Subzero temperatures and swirling snow squalls have hampered campaign events around Iowa this weekend, but Iowans are getting plenty of exposure to the Republican presidential candidates through a last-minute blitz of advertising before Monday’s caucuses.
The parting messages from the candidates — in their ads as in their speeches — have been notably negative, defensive and dark.
Gov. Ron DeSantis of Florida and Nikki Haley, the former governor of South Carolina, are locked in a battle for second place in Iowa, and their camps have unleashed fresh attacks on each other in the waning days of the race here. In a dynamic that mirrors the race overall, their ads have dealt only glancing blows to former President Donald J. Trump, while Mr. Trump’s final ad looks past his primary rivals and seeks to undermine President Biden.
A super PAC backing Ms. Haley put out a new ad on broadcast television stations Friday that depicts Mr. DeSantis as a “suck up” to Mr. Trump — featuring old photos of them together, along with clips from a 2018 DeSantis campaign ad in which Mr. DeSantis recites Mr. Trump’s slogans to his children. In the new ad, an unseen crowd chants, “Who’s your daddy?”
An ad from a super PAC supporting Mr. DeSantis picks up on remarks Ms. Haley made this month to a crowd in New Hampshire — where she has drawn strong support — saying voters there would “correct” the Iowa results in their primary on Jan. 23.
“Nikki doesn’t respect you,” the ad says. “She thinks New England knows better.” (An ad out from Mr. DeSantis’s campaign also seized on her New Hampshire remarks, in a bid to undermine her to Iowa voters.)
In another ad, the super PAC calls her “Tricky Nikki Haley,” and accuses her of supporting “the radical trans agenda.” The ad, rather tepidly, adds: “Mr. Trump is no better.”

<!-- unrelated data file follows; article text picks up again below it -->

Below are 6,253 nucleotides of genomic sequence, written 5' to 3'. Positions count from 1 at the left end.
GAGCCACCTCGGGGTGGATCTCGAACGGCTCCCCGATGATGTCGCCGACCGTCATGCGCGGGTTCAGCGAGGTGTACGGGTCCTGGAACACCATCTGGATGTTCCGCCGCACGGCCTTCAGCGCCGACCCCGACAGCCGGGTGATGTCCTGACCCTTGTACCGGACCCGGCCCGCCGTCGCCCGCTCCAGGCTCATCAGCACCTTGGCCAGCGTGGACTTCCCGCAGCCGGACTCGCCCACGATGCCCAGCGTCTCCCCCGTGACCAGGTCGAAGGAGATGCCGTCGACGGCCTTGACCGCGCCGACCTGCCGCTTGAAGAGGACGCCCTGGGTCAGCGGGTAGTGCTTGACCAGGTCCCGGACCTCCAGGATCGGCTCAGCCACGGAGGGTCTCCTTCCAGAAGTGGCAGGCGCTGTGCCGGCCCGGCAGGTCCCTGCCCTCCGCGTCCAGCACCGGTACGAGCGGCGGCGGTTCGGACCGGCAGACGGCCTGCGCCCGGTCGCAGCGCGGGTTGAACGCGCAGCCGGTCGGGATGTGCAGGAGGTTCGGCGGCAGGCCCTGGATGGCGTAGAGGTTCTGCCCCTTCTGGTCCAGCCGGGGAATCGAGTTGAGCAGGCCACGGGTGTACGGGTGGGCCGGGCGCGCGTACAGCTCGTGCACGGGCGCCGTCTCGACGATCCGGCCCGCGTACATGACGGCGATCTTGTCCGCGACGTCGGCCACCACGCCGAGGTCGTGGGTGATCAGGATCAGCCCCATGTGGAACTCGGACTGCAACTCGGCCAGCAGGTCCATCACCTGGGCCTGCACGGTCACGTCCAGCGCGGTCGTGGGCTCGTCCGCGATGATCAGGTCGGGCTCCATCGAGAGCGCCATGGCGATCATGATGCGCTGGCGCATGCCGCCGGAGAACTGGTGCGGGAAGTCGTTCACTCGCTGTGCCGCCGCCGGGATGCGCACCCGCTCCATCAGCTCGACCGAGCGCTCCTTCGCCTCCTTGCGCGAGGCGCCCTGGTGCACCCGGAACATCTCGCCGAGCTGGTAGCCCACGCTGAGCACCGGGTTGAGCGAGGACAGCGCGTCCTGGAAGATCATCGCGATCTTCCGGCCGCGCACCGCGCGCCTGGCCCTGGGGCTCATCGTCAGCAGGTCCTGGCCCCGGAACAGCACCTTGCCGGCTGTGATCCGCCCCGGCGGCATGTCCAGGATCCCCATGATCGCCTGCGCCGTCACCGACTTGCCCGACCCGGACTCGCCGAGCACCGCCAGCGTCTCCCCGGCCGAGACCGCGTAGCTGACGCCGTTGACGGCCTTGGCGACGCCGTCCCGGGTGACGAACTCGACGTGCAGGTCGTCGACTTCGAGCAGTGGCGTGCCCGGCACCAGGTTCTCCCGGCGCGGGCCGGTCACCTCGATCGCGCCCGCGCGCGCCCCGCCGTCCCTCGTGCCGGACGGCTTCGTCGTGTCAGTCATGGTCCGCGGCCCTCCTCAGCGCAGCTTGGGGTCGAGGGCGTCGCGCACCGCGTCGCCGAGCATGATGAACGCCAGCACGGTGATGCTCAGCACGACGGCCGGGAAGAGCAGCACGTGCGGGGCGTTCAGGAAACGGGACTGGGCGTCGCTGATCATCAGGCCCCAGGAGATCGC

Another super PAC for Mr. DeSantis — he has been backed by $33.2 million in ad support in Iowa — has been running an ad saying “the left is destroying our country,” saying Mr. DeSantis is the only leader who has “fought them and won.”
The only candidate with more television advertising money helping her is Ms. Haley, with $35.5 million in Iowa alone, according to an analysis by AdImpact, a media-tracking firm. This is particularly remarkable, considering that the main super PAC backing her did not start advertising in Iowa until Aug. 1, and her campaign didn’t begin spending on TV ads in Iowa until November.
Her campaign’s last major ad in Iowa is among the few generally positive messages on the air these days, urging viewers to “imagine a president with grit and grace, a different style, not a name from the past,” over upbeat music.
A final ad by Mr. Trump’s campaign in Iowa is focused on attacking President Biden over the economy, a message that appears to resonate with many of his supporters in Iowa. He has, however, spent time and money attacking Ms. Haley and Mr. DeSantis — including in an ad that ran as recently as last week that is almost entirely made up of old clips of Mr. DeSantis praising him.
Iowa television stations have been among the biggest beneficiaries of the flood of spending in the state in recent months. Advertising rates — the cost to buy airtime on television — have increased as the caucuses draw near.
KCCI, the CBS affiliate station in Des Moines, has booked $11.7 million in ad time since January 2023, according to AdImpact. KWWL, the NBC affiliate in eastern Iowa, has booked $9.6 million; KTIV, the NBC affiliate in western Iowa, has booked $7.1 million.
Vivek Ramaswamy, the wealthy entrepreneur sitting in fourth place in the polls, has campaigned aggressively in Iowa, backed by $4 million in ads here. At the end of December, he said he would no longer place television ads, relying instead on digital and radio spots. One final ad that ran this week features an endorsement from Steve King, the former U.S. representative from Iowa who became a Republican Party pariah for his history of racist comments.
The campaign for one long-shot candidate, Ryan Binkley, has a final plea to voters on television showing footage of a speech in which Mr. Binkley, a businessman and pastor, says: “We started in 15th place. We made it past the vice president, a governor, a couple billionaires, a senator, a congressman, a mayor of a large city — the field’s getting narrow.”
“I’m still here, Iowa,” he shouts. “I’m still here!”